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The Road to Venezuela’s Elections: A Look at the Media, Public Opinion, and the Economy

From left to right: Luis Christiansen, Alejandro Grisanti, Carlos Lauría, and David Papadopoulos.

September 18, 2012


  • Luis Christiansen,  President, Consultores 21
  • Alejandro Grisanti, Head of Research and Strategy for Latin America, Barclays Capital Inc.
  • Carlos Lauría, Senior Americas Program Coordinator, Committee to Protect Journalists
  • David Papadopoulos, Latin America Markets Team Leader, Bloomberg News (Moderator)

Watch a video of this event.


After  nearly 14 years in office, President Hugo Chávez is seeking reelection. He faces perhaps his strongest contender yet, Henrique Capriles Radonski, the 40-year-old candidate of the opposition’s Democratic Unity coalition and former governor of Miranda state. A panel of experts analyzed access to the media and freedom of expression, citizen demands and interests, popular support for the candidates, and the likely economic impact of the October 7 elections.

The Media

Carlos Lauría from the Committee to Protect Journalists (CPJ) discussed how press freedoms and freedom of expression in Venezuela deteriorated during Chávez’s administration. Quoting an August CPJ report, Lauría explained how the Chávez administration used an “array of legislation, threats, and regulatory measures to gradually break down Venezuela’s independent press while building up a state media empire.” He also mentioned that since 1999, private media in Venezuela has been obligated to broadcast more than 1,600 hours of “chain messages,” or cadenas, such as the presidential speeches that last several hours. Many of these measures violate inter-American standards of freedom of expression by sanctioning opposition media to reduce dissent. They also limit coverage of key issues such as violence, inflation, and the energy sector, which are crucial issues in the upcoming elections.

Public Opinion

For the first time in almost 14 years, Chávez is running against an opponent with a chance at victory. The latest poll published by Consultores 21 indicates that Capriles has 48.1 percent of voter support, with Hugo Chávez at 46.2 percent.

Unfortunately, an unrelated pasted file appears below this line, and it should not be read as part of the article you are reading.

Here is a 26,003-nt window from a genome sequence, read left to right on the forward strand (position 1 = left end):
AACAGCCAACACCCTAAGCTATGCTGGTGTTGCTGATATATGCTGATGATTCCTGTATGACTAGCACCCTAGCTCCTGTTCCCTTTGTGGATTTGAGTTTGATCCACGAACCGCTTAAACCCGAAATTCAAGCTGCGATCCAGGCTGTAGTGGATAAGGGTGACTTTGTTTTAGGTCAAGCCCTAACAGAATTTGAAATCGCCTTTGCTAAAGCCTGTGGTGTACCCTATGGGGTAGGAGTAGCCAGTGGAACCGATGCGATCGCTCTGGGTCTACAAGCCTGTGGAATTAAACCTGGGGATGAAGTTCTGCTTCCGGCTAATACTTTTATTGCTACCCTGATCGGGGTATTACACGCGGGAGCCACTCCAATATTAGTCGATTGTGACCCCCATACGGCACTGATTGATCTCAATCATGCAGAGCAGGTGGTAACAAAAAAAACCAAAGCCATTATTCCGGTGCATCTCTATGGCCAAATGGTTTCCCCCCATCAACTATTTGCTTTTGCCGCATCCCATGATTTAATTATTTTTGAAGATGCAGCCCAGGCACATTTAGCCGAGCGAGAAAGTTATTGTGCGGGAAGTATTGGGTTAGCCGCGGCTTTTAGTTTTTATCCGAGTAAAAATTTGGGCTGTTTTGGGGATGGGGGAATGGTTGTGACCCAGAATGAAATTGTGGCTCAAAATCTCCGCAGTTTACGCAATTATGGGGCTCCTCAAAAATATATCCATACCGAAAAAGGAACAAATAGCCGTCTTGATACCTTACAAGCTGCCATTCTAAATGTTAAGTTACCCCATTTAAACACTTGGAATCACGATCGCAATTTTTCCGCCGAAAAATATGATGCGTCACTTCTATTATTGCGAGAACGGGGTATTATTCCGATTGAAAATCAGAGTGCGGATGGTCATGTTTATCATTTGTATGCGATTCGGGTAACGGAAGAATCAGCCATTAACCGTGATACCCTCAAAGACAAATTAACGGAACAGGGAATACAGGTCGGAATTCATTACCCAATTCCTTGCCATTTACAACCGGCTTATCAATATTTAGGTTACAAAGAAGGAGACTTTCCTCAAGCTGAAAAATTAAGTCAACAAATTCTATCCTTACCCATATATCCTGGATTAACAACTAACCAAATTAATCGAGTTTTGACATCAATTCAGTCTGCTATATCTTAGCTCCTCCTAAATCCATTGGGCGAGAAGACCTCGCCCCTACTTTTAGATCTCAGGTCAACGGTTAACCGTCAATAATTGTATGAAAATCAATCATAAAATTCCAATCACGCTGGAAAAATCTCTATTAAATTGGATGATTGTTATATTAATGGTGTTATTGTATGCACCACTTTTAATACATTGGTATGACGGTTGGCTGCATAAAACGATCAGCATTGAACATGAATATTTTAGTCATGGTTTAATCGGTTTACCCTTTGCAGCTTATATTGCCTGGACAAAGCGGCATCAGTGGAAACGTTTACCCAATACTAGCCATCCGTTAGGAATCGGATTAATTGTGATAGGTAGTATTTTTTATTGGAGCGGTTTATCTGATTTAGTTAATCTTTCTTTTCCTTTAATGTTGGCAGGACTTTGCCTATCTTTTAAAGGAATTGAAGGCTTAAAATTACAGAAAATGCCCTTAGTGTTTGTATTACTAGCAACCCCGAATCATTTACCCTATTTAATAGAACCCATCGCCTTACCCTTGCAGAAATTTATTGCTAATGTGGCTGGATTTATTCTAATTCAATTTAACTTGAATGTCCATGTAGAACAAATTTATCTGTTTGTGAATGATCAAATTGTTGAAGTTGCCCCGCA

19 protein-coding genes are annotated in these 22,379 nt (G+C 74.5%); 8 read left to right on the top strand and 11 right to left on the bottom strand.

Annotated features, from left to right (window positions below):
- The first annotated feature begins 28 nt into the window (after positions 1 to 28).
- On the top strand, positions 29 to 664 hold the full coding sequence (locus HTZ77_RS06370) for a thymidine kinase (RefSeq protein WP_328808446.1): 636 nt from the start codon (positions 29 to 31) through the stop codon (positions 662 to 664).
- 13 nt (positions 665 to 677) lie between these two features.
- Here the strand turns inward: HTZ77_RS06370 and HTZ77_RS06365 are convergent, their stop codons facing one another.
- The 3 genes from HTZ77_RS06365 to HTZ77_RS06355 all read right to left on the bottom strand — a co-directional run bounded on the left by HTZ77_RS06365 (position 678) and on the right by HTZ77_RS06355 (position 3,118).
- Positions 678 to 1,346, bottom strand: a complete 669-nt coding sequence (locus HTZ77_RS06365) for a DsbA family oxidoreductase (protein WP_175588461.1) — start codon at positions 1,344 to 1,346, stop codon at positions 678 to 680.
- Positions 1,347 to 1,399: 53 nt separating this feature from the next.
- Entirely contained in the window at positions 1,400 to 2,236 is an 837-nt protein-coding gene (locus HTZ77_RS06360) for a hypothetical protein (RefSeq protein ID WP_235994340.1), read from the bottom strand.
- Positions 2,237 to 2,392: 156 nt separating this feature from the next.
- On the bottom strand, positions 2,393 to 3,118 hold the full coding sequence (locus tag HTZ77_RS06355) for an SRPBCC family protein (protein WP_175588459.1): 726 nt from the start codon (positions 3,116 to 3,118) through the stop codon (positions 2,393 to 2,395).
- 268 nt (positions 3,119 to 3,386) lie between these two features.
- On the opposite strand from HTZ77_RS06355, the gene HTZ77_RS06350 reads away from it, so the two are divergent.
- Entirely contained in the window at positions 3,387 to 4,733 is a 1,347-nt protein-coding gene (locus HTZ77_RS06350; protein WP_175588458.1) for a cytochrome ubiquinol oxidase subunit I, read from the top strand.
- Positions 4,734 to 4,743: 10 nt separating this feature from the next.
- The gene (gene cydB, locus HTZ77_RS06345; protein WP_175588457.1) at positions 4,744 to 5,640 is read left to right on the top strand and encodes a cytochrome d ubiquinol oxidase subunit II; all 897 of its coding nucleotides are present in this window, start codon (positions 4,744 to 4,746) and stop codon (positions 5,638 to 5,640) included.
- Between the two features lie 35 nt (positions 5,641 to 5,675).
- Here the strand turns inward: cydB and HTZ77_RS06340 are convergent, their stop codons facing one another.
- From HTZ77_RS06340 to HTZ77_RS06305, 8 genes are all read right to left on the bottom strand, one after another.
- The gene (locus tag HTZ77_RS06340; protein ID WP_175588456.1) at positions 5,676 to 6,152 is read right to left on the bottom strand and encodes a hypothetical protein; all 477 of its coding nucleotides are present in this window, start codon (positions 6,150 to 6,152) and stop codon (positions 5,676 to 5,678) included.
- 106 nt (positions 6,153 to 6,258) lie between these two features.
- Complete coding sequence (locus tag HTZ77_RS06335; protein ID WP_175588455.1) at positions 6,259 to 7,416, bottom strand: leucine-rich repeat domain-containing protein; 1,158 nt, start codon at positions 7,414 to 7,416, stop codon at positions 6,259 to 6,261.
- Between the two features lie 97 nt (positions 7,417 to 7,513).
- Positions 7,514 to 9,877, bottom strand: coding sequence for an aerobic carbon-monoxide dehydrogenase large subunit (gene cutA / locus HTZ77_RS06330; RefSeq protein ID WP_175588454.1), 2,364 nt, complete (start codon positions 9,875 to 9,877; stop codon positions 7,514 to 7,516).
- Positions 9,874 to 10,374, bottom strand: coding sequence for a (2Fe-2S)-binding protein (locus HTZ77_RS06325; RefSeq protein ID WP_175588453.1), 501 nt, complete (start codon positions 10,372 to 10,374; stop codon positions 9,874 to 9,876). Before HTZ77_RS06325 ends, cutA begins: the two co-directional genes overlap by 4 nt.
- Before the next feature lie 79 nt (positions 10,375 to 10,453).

Top concerns for voters include crime and insecurity, but unemployment and the high cost of living are also priorities. According to Consultores 21 President Luis Christiansen, the government’s social programs, or misiones, also play a fundamental role in voting intentions. Over the past six months, support for the misiones and other government programs stabilized, while Capriles’ promise to maintain the social programs and tackle the country’s economic issues helped to reduce the gap between the two candidates.

Polls leading up to the election show varied numbers. Christiansen urged those following the elections to focus on the similarities that exist among these surveys. All of them show a reduction in the number of undecided voters, indicating that Chávez could be losing ground as Capriles slowly gains votes.

Economic Landscape

Contrary to what some analysts say, Venezuela is not living beyond its means, said Alejandro Grisanti of Barclays Capital. Record oil prices have allowed the country to close 2012 with a surplus, which has led Venezuela to export much more than it imports despite its tight currency control regime. But regardless of this bonanza, a crisis of confidence caused by expropriations prevents the private sector from investing in the country. Rather than a series of measures to adjust the economy, or a paquetazo, Grisanti said Venezuela is in need of a transition towards a new economic policy that taps into the huge cash reserves of the private sector.

Capriles has made clear that should he win, his government would work to regain the confidence of investors at home and abroad. According to Grisanti, this would reduce the current country risk and bring bond prices up. He also explained that if the new government maintains the current organizational structure of the state-run oil company Petróleos de Venezuela (PDVSA), the industry’s growth would accelerate and production could increase by at least 1.5 million barrels a day.

The Campaigns

Chávez’s health was a concern earlier in the campaign, as he is recovering from cancer. Despite the president’s condition and the unevenness of the campaign playing field, polls indicate that the outcome of the election could be favorable for the opposition. Christiansen believes that this points to a shift in voters’ demands, and indicates that Capriles’ campaigning efforts have been successful. Chávez’s capacity to engage the electorate has been limited due to his condition, Christiansen said.